2006 Dwell Records
1. Keeping the Serpent's Path
2. Dark Promises (are always kept by Satan) AUDIO CLIP
4. Wounded Skies
5. Anthems from Our Martyrs' Graveland
Well, the sticker that was on this CD stated that if I'm a fan of Emperor, Dark Funeral, and 1349, then I should enjoy this. That statement turned out to be fairly accurate, and it just so happens that I am fan of the aforementioned groups, as well as black metal in general.
Stormcrow is an Italian, black metal outfit, and, as far as I can tell, Wounded Skies is their debut release. It's a little hard to get too terribly excited about this release, as it only contains five songs, with one of them being a short intro. These songs aren't the long compositions one might expect from Drudkh, Striborg, or even certain Dark Funeral songs, so we have a total of less than 18 minutes of music. However, what is here is ferocious.
I can definitely hear the Dark Funeral comparison, because Stormcrow is an aggressive, speedy, black metal band. However, these gentlemen throw in a bit more dynamics and melody. Some riffs are a tad bit derivative, and resemble the sounds of some longer-running black metal bands too close. However, these guys do have enough dynamics and fresh takes on black metal to keep this interesting. The vocals maintain a fairly standard scream, but are a tad lower in pitch than I'm used to hearing. I can also sense the 1349 reference, because there is a very primal feeling to these songs. The recording is nice and sharp, but there is still a nice layer of grime over it. This suits Stormcrow's songs very well, and I think all black metal should sound ugly, even if the band doesn't want to go for the ultra lo-fi sound. That being said, Wounded Skies doesn't sound as clinical as a new Dimmu Borgir record, so normal black metal fans should be pleased, but it does sound way more polished than a Xasthur album, so elitist "fans" might be turned off.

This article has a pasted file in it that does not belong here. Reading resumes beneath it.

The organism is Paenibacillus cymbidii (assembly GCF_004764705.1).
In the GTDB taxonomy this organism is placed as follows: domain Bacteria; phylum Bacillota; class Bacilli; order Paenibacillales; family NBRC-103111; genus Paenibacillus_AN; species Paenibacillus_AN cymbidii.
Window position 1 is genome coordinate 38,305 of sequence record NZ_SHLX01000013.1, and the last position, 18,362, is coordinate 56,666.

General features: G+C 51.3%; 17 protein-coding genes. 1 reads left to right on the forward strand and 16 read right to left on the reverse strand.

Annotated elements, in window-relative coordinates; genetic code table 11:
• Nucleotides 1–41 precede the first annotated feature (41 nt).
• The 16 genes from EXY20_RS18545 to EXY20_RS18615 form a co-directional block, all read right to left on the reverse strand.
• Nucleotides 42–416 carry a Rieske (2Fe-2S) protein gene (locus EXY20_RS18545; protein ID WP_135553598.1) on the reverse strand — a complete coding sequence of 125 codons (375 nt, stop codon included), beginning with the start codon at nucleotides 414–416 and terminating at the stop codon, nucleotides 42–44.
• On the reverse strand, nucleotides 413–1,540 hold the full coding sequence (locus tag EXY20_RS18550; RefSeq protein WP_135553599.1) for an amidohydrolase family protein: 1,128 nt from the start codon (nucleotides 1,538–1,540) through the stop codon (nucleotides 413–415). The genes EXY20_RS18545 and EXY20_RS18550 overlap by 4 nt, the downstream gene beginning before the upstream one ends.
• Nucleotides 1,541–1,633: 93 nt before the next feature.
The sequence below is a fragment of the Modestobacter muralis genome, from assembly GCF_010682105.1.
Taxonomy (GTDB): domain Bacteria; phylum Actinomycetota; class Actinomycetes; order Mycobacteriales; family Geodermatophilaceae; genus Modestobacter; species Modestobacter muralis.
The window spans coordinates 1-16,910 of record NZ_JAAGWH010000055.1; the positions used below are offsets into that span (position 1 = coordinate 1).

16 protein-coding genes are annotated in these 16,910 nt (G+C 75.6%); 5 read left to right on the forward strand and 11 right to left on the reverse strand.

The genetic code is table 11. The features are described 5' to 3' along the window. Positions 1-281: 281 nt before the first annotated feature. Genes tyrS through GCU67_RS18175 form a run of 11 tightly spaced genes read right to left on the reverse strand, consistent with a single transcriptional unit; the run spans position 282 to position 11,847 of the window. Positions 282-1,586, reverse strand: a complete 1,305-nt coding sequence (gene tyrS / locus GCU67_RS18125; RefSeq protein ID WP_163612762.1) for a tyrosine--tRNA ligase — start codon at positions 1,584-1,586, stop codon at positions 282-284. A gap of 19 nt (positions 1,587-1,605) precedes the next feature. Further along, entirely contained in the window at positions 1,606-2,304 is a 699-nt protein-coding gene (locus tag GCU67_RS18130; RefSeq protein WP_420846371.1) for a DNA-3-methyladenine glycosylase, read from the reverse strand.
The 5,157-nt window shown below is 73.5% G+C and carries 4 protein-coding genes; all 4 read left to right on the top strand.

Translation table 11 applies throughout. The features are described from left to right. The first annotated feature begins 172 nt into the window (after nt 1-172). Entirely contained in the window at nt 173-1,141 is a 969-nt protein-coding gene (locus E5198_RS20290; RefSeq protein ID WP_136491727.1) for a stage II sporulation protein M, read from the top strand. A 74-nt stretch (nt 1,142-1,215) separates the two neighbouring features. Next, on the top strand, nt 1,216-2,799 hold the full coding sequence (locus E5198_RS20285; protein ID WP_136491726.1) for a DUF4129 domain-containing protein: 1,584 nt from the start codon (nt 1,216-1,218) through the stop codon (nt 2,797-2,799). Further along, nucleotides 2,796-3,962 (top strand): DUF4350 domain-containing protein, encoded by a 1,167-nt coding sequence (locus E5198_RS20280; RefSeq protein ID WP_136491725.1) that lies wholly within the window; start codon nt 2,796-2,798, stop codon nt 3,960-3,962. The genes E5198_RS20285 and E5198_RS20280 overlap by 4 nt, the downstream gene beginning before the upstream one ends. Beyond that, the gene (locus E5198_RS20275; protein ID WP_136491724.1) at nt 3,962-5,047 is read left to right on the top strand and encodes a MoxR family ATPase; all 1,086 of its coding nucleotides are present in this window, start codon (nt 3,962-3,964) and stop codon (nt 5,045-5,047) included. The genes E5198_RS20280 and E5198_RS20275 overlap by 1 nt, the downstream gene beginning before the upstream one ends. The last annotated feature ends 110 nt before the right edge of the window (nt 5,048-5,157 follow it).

Lyrically, Stormcrow isn't all about Satan and beheading Christians. As far as I can tell (the font used to print the lyrics is very small), there is only one song that even mentions Satan. Other topics include war, nightmares, and what seems to be preparation for an apocalypse.
Bottom Line: Like I stated before, it's tough to get excited about a short, five song EP. But for what this is, it is quite decent. I would definitely be more interested in a full-length release, so I guess I'll just keep my eyes peeled. While I don't feel that Stormcrow can hold a candle to 1349 or Dark Funeral, if you enjoy those bands, it wouldn't hurt to check these guys out.